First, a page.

Tate Modern

Agnes Martin and Antony Gormley

Boiler House Level 2 East
Antony Gormley, ‘Untitled (for Francis)’ 1985
Antony Gormley, Untitled (for Francis) 1985. Tate. © Antony Gormley

Compare abstract and figurative approaches to art

Works by Agnes Martin and Antony Gormley are brought together to introduce two contrasting practices, explored in this room. Martin was one of many twentieth-century artists whose work turned away from the recognisable world and towards abstraction. Gormley’s sculpture shows how, at the same time, artists have continued to find new ways to represent the human figure.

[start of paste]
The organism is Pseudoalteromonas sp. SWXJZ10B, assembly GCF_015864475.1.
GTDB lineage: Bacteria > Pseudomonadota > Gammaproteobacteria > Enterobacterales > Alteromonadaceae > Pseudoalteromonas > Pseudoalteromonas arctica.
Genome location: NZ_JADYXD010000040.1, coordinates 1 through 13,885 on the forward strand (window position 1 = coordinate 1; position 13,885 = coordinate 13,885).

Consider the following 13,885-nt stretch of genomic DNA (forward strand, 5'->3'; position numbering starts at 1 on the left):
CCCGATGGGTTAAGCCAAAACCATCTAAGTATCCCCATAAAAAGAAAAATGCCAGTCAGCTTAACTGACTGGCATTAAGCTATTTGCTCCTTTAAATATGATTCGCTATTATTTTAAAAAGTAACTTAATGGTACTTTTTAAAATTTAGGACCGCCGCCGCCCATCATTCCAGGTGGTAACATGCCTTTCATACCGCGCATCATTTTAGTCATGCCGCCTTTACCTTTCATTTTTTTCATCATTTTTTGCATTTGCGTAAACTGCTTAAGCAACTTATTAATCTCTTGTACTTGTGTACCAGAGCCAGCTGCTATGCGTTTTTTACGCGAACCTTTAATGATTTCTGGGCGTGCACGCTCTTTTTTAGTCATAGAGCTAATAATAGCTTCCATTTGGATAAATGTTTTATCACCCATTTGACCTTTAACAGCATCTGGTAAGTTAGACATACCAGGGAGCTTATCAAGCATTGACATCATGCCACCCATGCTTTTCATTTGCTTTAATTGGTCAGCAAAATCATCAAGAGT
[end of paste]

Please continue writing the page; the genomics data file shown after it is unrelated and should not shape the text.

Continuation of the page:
Artists leave their mark on their work, and on the world, in very different ways. Gormley casts his own body in lead, while the pencil lines and bands of pale colour wash in Martin’s paintings are very evidently handmade. Both artists encourage the viewer to spend time looking and to find meaning beyond the external appearance of the work. Gormley sees his sculpture as a tool to link ‘inner and outer worlds’, while Martin believed strongly in the power of abstract painting to elicit experiences of beauty.

Curated by Matthew Gale

Venue

Tate Modern
Bankside
London SE1 9TG
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Art in this room

Artwork

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Artist
Artist

Agnes Martin

1912–2004